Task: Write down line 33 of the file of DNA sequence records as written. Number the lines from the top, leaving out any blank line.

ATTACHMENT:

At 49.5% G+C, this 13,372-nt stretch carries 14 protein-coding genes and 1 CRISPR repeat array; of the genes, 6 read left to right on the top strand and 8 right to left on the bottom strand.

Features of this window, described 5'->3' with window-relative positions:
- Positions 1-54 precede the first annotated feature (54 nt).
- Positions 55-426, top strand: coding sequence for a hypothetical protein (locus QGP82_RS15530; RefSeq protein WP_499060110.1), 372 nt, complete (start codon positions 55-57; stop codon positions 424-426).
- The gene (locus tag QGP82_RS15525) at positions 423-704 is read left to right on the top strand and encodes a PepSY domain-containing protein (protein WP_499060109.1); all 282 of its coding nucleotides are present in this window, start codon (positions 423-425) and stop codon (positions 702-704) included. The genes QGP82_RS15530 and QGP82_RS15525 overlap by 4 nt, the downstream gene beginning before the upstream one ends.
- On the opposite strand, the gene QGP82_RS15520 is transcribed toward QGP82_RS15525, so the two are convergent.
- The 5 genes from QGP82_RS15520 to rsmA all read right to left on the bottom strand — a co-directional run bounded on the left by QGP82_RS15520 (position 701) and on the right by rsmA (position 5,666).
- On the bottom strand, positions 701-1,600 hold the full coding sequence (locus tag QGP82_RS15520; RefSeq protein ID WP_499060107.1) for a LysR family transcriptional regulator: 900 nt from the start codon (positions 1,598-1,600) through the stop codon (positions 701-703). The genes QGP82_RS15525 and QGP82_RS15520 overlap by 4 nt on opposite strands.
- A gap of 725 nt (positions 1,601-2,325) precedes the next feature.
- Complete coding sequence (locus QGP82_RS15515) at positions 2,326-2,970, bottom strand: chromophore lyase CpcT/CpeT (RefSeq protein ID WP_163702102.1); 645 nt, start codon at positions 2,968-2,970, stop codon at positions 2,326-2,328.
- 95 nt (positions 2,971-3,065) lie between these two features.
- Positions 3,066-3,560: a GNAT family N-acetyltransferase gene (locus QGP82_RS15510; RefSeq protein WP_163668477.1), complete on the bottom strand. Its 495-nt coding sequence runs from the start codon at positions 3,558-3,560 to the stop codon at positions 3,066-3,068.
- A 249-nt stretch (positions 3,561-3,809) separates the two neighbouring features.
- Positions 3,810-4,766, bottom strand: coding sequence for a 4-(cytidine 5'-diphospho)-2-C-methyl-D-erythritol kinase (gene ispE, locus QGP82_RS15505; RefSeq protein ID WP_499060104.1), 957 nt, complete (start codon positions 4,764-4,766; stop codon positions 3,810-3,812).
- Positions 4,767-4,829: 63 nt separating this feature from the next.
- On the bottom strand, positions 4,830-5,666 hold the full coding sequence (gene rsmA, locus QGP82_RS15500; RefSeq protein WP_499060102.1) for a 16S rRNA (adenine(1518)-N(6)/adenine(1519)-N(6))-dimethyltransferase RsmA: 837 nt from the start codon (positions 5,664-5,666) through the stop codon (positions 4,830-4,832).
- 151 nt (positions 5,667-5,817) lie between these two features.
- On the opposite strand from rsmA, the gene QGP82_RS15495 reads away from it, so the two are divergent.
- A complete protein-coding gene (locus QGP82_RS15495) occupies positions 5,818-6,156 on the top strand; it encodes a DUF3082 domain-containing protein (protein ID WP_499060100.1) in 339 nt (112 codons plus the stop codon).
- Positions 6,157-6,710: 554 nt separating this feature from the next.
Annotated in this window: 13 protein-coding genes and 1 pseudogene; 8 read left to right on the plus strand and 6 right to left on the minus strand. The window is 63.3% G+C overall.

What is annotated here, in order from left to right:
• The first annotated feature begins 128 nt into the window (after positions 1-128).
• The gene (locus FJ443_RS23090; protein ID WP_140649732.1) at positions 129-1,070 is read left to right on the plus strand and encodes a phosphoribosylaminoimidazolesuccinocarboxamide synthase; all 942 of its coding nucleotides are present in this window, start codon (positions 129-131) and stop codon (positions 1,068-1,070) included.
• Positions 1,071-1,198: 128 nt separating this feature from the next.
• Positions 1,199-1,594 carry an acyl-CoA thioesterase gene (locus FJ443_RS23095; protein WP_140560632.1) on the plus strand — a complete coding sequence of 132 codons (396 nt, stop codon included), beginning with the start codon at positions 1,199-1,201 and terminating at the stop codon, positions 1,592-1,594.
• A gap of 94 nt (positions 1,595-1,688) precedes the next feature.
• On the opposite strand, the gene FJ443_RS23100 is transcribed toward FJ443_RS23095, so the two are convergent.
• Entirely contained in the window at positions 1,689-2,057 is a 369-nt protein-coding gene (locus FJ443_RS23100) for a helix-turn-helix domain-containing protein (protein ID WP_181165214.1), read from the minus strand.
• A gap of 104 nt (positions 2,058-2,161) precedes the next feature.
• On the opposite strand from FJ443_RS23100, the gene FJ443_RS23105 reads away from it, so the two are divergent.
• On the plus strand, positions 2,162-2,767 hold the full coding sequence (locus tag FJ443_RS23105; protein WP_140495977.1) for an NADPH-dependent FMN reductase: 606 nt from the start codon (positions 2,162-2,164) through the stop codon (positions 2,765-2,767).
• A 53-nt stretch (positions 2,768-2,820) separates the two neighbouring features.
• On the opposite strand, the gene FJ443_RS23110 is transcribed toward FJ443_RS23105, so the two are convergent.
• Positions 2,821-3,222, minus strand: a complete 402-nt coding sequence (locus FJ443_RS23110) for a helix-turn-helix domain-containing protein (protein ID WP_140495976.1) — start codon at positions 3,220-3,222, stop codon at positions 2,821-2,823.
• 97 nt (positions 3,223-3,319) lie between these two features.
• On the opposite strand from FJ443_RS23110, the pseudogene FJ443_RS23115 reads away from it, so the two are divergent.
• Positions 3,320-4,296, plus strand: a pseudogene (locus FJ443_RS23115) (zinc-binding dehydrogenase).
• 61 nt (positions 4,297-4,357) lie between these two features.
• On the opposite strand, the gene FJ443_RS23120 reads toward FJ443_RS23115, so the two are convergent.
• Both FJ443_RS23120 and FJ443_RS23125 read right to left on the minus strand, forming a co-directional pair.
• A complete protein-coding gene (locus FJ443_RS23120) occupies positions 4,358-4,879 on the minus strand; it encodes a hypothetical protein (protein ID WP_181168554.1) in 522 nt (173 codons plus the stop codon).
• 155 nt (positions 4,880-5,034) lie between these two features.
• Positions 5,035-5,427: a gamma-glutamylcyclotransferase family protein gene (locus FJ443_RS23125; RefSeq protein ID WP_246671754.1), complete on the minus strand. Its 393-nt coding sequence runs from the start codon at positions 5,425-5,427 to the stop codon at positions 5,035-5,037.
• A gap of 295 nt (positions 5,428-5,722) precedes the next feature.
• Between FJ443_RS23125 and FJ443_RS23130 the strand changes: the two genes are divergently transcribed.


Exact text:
• A 53-nt stretch (positions 2,768-2,820) separates the two neighbouring features.